March 8th, 2016
Robert recently asked:
I am wondering if there has been a discussion about ways to improve post processing workflow and reduce the amount of time spent in front of the computer. I typically shoot 30+ photos for each of my agents’ listings and I find it takes me about 2 hours to edit/process a shoot (and that’s after I have Enfused the stacks). While that’s only 4 minutes per image, I’d like to cut that by 1/3 to 1/2 and spend no more than 60 – 90 minutes on processing. I use a few preset for shadows, highlights, clarity, etc. but every image needs some tweaking and that takes time. As the discussion a few days ago about hourly rate so accurately pointed out, the less time I spend on each job, the higher my effective hourly rate becomes.
What advice would you or your readers have to cut my post processing time without sacrificing too much quality.
Yes, this discussion about is it faster to get it right in the camera on-site or is it faster to shoot and process brackets is a classic tradeoff. There are two schools of thought:
- The Scott Hargis school of thought: Scott hates spending time at the computer so he invented his now famous technique of using small flashes to quickly get interior images right in the camera on-site. You then only have to do minimal post-processing work. 47.75% of PFRE readers use some variation of this technique.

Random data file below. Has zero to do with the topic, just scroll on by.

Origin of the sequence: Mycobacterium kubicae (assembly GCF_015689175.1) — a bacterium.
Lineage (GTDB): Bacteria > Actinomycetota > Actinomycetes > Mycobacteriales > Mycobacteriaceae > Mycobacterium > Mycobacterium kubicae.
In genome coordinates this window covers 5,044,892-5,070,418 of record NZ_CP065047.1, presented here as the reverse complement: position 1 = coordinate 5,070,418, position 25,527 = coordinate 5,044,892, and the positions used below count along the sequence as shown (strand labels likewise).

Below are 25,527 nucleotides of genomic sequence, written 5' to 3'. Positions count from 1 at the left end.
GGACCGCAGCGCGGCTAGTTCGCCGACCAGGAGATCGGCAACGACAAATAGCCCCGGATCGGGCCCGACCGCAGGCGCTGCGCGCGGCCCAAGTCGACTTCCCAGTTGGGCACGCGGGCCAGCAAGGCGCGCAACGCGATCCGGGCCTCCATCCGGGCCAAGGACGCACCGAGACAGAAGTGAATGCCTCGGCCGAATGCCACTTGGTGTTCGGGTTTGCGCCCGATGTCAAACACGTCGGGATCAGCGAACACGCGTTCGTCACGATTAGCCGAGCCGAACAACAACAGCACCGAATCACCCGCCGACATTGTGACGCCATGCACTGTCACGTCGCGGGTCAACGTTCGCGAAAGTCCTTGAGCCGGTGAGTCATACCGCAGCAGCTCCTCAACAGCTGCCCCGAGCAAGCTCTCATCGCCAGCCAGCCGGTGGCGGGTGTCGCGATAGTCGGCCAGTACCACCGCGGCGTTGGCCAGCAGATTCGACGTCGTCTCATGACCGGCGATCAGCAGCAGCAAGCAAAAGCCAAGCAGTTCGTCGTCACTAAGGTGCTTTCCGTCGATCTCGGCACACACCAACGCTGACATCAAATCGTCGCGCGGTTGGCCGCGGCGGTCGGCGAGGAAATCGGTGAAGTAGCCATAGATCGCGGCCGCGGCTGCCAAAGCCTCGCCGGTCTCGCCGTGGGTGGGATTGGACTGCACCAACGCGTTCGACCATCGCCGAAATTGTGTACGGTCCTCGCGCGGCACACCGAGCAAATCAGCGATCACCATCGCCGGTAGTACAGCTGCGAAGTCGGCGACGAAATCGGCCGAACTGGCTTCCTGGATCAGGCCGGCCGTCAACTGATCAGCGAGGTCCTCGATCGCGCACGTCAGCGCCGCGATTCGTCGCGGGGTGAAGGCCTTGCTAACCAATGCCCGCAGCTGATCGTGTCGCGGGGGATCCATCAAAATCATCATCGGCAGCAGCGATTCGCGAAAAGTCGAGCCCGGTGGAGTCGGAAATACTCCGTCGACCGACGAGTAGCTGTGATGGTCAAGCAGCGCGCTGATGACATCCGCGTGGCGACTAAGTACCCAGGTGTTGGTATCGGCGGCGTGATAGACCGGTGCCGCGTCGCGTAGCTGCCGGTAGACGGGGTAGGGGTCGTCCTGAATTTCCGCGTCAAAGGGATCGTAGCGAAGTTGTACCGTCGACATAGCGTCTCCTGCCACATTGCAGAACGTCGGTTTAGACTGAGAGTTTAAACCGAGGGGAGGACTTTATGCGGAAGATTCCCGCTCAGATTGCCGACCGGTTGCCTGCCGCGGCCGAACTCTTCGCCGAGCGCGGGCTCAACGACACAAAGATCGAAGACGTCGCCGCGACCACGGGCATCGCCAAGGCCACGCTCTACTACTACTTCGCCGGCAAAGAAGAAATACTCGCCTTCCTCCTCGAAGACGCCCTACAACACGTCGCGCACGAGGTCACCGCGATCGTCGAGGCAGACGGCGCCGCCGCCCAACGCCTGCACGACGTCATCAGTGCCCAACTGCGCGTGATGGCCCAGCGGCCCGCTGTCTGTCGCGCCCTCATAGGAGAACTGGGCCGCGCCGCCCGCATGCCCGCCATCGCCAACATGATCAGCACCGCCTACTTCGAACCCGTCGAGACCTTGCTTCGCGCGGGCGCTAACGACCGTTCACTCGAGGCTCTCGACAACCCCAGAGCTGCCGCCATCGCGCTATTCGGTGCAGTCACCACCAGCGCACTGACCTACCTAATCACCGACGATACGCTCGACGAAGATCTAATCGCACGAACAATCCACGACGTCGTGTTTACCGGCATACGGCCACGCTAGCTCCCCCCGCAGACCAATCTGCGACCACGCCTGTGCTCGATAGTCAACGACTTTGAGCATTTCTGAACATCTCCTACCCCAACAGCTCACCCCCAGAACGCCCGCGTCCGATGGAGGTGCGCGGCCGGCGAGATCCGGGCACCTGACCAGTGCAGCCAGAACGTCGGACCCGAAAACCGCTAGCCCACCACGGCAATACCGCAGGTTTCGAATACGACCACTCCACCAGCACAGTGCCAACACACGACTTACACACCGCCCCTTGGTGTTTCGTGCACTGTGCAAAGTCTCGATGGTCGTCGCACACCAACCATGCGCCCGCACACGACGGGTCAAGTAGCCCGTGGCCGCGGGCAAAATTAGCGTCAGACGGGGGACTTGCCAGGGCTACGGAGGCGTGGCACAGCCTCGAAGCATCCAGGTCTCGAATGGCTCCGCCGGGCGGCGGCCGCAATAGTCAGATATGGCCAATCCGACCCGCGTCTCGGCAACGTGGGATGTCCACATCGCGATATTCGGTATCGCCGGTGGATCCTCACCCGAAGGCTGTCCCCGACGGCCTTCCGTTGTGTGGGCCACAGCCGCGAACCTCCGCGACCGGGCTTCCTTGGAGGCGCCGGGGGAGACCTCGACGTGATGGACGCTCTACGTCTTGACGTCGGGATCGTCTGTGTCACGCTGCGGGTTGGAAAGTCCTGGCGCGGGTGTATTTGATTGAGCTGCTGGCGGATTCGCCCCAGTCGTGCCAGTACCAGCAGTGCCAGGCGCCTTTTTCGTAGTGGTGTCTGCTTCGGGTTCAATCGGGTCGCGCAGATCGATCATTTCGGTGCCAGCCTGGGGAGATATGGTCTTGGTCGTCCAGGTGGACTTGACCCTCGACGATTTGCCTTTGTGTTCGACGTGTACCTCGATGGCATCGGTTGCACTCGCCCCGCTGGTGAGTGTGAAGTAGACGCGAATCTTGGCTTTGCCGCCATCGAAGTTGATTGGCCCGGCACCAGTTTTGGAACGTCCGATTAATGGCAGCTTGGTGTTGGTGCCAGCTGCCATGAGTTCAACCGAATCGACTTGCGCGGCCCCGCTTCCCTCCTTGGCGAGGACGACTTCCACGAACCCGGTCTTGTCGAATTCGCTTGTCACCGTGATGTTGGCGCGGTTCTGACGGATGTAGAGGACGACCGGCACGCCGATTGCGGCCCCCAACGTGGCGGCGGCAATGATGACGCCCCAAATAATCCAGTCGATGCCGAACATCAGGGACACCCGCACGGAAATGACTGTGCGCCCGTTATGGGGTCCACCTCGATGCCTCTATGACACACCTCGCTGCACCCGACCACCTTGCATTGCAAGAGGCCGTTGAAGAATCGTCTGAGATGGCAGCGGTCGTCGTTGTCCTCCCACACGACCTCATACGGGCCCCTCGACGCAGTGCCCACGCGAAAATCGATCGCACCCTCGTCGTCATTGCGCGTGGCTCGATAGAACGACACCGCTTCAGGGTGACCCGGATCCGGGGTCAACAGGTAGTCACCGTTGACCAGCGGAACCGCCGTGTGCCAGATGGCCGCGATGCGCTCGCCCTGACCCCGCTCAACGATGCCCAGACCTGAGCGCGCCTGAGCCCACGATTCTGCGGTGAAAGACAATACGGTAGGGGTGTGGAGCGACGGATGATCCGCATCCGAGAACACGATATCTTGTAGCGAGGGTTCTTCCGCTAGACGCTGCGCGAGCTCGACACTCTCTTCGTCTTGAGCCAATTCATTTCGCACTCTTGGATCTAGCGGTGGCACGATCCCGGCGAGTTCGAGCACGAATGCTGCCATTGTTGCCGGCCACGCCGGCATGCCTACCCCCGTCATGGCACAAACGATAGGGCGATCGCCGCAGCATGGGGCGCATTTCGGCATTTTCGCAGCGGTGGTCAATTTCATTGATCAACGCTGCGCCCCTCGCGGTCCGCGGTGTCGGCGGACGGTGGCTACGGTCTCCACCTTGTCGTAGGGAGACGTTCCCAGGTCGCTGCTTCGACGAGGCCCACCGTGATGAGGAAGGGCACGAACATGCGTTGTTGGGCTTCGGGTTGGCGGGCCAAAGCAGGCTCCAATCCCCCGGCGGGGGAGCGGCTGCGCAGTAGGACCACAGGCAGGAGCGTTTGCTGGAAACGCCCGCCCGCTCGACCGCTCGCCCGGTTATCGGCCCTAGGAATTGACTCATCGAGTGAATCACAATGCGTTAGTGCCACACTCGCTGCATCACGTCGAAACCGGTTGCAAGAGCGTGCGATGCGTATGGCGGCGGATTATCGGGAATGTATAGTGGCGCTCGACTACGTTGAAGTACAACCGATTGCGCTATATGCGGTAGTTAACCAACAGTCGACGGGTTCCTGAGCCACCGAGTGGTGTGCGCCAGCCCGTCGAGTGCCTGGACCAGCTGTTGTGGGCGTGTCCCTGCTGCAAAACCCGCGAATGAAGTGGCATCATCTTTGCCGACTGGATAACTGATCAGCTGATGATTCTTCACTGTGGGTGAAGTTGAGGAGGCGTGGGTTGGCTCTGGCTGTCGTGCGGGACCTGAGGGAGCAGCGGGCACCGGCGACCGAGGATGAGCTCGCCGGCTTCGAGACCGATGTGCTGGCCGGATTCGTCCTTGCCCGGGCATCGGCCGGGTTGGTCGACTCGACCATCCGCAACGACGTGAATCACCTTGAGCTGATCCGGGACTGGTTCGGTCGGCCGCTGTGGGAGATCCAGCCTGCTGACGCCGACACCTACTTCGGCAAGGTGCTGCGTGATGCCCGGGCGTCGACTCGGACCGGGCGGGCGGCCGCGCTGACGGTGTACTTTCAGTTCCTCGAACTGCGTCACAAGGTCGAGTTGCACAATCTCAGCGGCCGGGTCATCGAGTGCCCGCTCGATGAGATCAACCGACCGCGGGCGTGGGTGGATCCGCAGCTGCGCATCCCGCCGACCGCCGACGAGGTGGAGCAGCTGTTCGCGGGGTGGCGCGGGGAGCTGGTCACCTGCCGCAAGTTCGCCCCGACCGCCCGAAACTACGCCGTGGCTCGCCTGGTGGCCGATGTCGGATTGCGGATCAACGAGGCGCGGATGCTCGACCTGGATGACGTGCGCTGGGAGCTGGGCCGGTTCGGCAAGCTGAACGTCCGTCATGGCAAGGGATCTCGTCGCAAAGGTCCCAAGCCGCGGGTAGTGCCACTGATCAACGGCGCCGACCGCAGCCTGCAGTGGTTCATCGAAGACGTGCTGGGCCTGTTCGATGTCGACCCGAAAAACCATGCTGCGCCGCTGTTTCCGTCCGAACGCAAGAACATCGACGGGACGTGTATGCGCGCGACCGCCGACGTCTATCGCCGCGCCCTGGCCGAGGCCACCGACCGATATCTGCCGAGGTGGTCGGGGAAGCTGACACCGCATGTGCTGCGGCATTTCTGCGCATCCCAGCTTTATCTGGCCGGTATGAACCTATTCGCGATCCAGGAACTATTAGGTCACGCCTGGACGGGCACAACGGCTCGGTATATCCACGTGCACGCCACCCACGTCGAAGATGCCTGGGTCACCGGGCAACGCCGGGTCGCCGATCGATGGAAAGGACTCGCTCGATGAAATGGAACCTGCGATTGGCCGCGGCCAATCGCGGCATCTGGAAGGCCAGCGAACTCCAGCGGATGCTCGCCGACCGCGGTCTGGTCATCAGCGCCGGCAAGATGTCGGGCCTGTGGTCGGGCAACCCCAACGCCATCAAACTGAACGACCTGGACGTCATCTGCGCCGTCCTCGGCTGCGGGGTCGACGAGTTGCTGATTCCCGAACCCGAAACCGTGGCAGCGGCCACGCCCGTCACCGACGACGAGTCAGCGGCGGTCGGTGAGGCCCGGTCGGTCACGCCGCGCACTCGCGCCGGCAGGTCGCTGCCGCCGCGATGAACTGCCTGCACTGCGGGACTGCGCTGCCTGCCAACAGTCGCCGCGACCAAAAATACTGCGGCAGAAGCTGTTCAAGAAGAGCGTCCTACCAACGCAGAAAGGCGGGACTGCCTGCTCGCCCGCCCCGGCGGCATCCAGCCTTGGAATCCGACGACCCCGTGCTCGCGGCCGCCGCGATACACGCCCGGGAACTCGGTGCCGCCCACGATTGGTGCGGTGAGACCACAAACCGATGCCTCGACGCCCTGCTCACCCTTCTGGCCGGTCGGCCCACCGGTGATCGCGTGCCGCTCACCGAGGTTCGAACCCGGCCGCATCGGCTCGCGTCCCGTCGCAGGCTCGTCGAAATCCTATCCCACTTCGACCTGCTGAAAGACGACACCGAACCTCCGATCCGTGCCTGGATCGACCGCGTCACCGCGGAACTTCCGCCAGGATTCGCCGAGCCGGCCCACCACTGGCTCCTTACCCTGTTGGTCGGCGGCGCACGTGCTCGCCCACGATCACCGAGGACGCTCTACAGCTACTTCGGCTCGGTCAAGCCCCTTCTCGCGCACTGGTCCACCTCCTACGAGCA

- The Bracketing school of thought: This approach is used by people that want to avoid using small flash techniques or claim that using small flashes takes too much time and equipment on-site. 36.51% of PFRE readers use some variation of this technique.
Here is a PFRE reader poll that shows the split between these techniques. Notice that the majority of PFRE readers use #1. The trick is that #1 takes some work so you can learn to set up small flashes quickly. My experience is that once you learn how to do it #1 is in fact, faster overall because it takes almost no post-processing time.
I have to agree, spending 2 hours of time on 30 images AFTER the brackets have been processed with Enfuse seems to be too long for real estate quality photography. I’m thinking perhaps Robert is being too compulsive about how perfect his images are (after some discussion Robert agreed that he was indeed being too much of a perfectionist with his post processing). This is a potential issue in real estate photography – you need to match your level of effort with the level of quality demanded in your market. Many real estate agents may not be able to appreciate the level of quality you deliver!